- Facial paralysis, facial or generalized edema, weight gain, allergic reaction, Stevens-Johnson syndrome
Available preparations: Oral tablets
Dosages for adults: Dosage is dependent on use. For dyslipidemias and primary hypercholesterolemia:10–80 mg/day.
For prevention of cardiovascular disease: 10 mg/day.
For the prevention of stroke and MI with type 2 DM: dosage depends on baseline LDL/ cholesterol, the goal of therapy, and patient response.
Dosages for elderly: Dosage is dependent on use, baseline LDL/ cholesterol, the goal of therapy, and patient response. For dyslipidemias: 10–80 mg/day.
Dosages for children 10-17 years old: Dosage is dependent on use. For heterozygous hypercholesterolemia: 10-20 mg/day.
Nursing Considerations for Atorvastatin
Related Nursing Diagnoses
- Decreased cardiac output
- Ineffective peripheral tissue perfusion
- Imbalanced nutrition: more than body requirements
- Risk for impaired liver function
- Diarrhea, constipation, acute pain, etc., as potential side effects of atorvastatin
- Assess for allergies to HMG-CoA reductase inhibitors
- Obtain baseline cholesterol, triglycerides, and liver function tests
- Monitor liver function and creatine kinase level
- Assess for signs of muscle weakness or pain
- Monitor for EKG changes
- Assess for changes in concentration, alertness, and vision
- Do not crush, dissolve, or divide atorvastatin
- Determine the goal of therapy in starting atorvastatin
- Monitor serum lipid levels regularly
- Evaluate the patient’s response to atorvastatin
- For muscle pain, administer pain medications as ordered
- Implement safety and fall precautions as atorvastatin may affect concentration, alertness, and vision
- Immediately report EKG changes, yellowish discoloration to the skin, muscle weakness, or unusual bleeding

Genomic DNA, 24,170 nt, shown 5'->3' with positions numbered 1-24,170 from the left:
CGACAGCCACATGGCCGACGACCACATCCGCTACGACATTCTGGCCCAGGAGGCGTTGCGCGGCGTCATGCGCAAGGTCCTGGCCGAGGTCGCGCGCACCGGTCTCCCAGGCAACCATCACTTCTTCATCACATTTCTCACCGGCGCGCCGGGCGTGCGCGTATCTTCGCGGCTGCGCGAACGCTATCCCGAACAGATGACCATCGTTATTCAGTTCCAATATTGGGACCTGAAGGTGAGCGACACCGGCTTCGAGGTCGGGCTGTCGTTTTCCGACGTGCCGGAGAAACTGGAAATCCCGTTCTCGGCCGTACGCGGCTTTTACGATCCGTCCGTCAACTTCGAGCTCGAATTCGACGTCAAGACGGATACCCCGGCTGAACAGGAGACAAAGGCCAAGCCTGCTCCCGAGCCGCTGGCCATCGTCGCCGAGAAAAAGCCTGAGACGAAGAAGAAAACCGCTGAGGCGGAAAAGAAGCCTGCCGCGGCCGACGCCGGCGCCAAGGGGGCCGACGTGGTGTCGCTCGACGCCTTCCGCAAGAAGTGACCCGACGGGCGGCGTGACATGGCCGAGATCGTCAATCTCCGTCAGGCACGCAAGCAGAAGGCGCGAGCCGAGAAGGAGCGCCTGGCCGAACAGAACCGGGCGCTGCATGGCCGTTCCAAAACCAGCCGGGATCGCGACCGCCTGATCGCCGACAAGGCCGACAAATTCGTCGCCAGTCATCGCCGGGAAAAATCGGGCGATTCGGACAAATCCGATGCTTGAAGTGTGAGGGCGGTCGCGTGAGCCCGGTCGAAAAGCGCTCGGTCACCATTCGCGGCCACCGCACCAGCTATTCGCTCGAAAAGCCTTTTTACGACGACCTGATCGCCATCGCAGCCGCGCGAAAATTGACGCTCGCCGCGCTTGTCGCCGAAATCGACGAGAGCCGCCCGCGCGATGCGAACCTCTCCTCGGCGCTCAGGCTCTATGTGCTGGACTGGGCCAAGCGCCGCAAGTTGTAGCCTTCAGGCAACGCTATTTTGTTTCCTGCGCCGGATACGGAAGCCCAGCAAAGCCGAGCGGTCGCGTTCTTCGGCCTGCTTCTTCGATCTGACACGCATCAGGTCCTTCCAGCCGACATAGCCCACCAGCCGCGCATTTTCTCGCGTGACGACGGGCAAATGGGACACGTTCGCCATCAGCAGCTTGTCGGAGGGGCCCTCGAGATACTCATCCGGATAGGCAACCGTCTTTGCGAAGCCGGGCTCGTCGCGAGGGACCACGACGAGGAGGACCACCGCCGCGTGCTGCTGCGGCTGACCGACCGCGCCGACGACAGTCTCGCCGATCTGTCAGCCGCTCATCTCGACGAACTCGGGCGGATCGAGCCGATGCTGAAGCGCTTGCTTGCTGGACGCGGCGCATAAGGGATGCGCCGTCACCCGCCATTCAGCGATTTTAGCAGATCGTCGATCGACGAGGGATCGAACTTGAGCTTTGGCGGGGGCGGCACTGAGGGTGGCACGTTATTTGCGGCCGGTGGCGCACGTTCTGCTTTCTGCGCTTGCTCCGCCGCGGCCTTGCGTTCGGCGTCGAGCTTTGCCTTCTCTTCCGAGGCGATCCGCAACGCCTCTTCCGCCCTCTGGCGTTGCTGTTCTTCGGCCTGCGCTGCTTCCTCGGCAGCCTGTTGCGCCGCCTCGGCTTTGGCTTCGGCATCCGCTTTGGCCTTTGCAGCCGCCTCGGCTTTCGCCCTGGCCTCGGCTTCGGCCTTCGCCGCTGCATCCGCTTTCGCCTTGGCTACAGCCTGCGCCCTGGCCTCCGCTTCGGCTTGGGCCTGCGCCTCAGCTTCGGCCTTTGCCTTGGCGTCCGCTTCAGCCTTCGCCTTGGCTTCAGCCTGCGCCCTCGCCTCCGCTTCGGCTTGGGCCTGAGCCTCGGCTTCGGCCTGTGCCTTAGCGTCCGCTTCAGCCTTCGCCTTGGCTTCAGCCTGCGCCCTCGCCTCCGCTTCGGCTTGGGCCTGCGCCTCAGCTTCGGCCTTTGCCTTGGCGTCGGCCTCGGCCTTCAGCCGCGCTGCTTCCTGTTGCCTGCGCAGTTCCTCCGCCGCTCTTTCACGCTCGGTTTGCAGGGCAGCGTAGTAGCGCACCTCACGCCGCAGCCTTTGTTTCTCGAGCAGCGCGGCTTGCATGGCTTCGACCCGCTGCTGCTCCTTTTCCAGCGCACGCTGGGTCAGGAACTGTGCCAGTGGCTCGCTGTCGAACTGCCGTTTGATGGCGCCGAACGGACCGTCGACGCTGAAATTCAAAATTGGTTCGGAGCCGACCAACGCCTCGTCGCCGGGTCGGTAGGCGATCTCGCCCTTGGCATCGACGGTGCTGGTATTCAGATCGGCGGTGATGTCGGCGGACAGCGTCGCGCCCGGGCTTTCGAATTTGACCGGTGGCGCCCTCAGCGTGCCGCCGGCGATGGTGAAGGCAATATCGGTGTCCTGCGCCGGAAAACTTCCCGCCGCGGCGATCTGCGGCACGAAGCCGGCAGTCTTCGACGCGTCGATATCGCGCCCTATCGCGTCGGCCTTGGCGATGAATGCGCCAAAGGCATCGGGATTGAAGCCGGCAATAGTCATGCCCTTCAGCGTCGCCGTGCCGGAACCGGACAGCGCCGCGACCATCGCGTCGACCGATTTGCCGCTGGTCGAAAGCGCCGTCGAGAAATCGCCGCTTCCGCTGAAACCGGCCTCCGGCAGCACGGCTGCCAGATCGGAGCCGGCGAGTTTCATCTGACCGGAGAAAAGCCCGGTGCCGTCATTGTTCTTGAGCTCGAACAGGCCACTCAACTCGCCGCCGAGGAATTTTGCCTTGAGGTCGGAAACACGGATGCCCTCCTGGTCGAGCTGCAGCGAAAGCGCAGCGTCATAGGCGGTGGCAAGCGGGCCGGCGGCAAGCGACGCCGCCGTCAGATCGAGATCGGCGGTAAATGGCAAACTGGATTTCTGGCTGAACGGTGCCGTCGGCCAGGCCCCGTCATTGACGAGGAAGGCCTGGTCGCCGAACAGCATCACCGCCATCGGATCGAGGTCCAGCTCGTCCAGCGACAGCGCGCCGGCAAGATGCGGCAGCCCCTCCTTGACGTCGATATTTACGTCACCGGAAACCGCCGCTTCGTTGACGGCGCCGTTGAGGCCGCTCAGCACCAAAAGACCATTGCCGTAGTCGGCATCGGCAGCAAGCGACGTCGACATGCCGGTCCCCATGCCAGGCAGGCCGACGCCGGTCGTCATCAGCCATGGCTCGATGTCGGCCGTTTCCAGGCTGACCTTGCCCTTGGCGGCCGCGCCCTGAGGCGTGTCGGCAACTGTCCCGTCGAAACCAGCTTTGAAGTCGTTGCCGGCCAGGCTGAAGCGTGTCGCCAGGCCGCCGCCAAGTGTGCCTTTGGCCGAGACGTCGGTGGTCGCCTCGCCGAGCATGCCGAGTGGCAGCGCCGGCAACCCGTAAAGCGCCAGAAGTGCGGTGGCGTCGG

- Administer at bedtime
Patient Teaching Associated with Atorvastatin
- Instruct the patient that atorvastatin can be taken with or without food. It should not be chewed, crushed, dissolved, or divided.
- Teach the patient that atorvastatin should be taken before bed. Statins work better when taken at night as this is when cholesterol enzymes are more active.
- Report irregular heartbeats, unusual bruising or bleeding, fatigue, yellowing of the skin or eyes, or muscle weakness.
- Advise female patients taking hormonal contraceptives that atorvastatin increases estrogen levels.
- Male patients should discuss sexual changes (decreased libido, erectile dysfunction, and abnormal ejaculation) with their provider.
- Alert the provider for signs of adverse effects (such as dark urine, muscle weakness, or pain)
- Discuss the regular blood testing required during treatment.
- Do not take with grapefruit juice.
- Atorvastatin works best when changes are made to diet and lifestyle. Encourage a low-fat, low-cholesterol diet with an increase in fiber, fruits, and vegetables. Increase physical activity. Avoid smoking.
This is not an all-inclusive list of possible drug interactions, adverse effects, precautions, nursing considerations, or patient instructions. Please consult further with a pharmacist for complete information.
References and Sources
- Kizior, R. J., & Hodgson, K. J. (2019). Saunders Nursing Drug Handbook 2019. Elsevier Health Sciences.
- Schull, P. (2013). McGraw-hill nurses drug handbook (7th ed.). McGraw Hill Professional.